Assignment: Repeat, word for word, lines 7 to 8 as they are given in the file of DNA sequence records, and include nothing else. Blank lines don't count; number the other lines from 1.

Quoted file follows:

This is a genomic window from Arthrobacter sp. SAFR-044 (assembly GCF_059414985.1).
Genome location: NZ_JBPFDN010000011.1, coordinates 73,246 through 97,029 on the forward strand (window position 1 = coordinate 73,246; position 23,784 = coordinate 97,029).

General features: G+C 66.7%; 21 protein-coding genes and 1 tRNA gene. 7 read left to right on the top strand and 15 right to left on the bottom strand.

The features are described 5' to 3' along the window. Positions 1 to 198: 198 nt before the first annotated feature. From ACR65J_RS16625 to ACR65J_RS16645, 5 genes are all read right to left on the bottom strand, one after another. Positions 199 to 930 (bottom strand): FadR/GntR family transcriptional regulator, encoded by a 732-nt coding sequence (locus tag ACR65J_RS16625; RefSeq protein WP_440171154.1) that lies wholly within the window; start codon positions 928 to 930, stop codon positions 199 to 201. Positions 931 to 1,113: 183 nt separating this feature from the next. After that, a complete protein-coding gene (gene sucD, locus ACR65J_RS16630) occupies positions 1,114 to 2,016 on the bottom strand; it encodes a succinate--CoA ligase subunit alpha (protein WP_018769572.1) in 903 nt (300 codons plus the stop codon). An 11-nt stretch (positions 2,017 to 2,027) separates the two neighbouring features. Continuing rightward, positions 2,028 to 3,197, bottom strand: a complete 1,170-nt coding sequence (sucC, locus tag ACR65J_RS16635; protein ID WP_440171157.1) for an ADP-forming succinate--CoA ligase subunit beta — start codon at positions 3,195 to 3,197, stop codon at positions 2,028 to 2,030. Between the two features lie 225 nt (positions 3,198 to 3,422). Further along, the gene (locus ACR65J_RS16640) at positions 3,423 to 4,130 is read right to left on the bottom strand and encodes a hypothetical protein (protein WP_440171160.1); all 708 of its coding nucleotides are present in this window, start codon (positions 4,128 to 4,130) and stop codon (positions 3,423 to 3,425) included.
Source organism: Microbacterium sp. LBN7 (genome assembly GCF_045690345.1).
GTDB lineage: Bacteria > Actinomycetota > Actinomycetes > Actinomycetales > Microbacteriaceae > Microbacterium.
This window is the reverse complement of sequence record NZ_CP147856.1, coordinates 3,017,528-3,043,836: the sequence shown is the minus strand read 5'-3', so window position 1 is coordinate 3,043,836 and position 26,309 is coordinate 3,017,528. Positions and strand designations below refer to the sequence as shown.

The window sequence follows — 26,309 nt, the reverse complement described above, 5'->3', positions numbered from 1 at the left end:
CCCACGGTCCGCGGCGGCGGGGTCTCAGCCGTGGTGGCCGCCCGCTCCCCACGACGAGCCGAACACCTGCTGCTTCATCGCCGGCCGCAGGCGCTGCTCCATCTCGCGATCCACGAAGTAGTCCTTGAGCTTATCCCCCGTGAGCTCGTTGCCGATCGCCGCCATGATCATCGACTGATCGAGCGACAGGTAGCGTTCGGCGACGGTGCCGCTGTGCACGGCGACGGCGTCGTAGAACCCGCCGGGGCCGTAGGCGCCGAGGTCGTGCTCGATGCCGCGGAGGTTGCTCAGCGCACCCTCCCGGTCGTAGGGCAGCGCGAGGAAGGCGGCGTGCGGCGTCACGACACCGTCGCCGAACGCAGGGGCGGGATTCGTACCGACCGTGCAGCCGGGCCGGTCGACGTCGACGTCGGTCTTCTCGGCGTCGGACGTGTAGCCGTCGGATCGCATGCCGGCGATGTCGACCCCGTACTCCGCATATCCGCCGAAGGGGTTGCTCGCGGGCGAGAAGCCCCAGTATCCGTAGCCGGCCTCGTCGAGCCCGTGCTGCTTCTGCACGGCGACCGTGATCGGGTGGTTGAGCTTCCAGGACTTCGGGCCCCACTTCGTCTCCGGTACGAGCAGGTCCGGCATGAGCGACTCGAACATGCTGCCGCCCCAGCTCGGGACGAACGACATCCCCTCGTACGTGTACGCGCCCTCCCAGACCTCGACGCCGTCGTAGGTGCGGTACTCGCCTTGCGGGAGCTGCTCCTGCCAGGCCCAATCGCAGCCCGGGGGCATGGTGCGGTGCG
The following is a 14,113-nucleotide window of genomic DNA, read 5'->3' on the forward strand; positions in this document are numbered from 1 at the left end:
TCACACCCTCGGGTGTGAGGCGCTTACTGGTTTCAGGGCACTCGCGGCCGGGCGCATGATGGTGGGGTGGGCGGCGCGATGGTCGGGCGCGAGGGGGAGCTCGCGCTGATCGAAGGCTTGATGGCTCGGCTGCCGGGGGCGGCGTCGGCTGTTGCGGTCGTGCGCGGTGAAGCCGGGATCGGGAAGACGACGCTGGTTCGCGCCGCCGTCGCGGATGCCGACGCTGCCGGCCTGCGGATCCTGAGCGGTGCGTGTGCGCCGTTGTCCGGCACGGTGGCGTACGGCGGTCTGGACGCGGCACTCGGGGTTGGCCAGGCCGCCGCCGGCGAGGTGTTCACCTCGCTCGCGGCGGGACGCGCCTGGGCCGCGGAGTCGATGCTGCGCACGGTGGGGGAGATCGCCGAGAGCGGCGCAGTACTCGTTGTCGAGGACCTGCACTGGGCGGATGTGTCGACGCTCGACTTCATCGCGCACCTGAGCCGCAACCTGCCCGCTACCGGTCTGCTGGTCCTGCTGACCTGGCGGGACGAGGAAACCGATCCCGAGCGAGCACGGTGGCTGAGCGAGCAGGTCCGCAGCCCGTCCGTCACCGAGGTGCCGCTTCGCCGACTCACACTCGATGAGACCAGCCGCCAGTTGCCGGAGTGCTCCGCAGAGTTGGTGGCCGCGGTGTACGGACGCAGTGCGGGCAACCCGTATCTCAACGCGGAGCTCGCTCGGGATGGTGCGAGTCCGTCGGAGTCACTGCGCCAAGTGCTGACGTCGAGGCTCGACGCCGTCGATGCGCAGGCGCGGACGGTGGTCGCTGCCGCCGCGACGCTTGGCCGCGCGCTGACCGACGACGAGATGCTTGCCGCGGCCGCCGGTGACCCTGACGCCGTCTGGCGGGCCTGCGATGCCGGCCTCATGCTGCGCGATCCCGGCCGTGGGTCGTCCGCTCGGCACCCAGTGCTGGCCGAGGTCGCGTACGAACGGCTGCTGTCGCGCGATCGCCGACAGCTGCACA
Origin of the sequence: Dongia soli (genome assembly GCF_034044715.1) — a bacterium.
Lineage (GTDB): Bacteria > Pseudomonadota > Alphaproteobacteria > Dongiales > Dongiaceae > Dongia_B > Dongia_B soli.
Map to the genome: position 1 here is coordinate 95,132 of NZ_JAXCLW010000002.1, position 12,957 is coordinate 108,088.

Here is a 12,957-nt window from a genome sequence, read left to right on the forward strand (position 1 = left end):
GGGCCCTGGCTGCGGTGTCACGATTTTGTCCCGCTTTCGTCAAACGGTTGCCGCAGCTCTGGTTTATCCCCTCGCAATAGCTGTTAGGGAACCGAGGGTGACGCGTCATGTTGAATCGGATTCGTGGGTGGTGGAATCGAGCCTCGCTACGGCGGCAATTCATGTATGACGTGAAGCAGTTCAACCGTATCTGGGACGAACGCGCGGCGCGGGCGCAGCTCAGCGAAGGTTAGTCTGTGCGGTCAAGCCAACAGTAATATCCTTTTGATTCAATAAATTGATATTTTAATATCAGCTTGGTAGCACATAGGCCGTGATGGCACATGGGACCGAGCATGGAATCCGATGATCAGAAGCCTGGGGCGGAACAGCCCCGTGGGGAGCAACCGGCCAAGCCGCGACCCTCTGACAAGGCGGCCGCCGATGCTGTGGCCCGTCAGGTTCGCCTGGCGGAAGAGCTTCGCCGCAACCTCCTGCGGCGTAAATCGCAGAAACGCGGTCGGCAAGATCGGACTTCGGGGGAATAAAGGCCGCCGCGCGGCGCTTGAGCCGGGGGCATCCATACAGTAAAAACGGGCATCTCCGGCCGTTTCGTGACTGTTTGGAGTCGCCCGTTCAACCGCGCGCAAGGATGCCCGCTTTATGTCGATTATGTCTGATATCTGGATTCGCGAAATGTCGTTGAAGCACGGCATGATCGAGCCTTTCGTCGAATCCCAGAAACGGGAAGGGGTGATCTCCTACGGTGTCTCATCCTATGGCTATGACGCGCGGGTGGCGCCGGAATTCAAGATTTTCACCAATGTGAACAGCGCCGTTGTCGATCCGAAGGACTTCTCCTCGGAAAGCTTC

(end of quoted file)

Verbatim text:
This window is the reverse complement of sequence record NZ_CP147856.1, coordinates 3,017,528-3,043,836: the sequence shown is the minus strand read 5'-3', so window position 1 is coordinate 3,043,836 and position 26,309 is coordinate 3,017,528. Positions and strand designations below refer to the sequence as shown.

The window sequence follows — 26,309 nt, the reverse complement described above, 5'->3', positions numbered from 1 at the left end: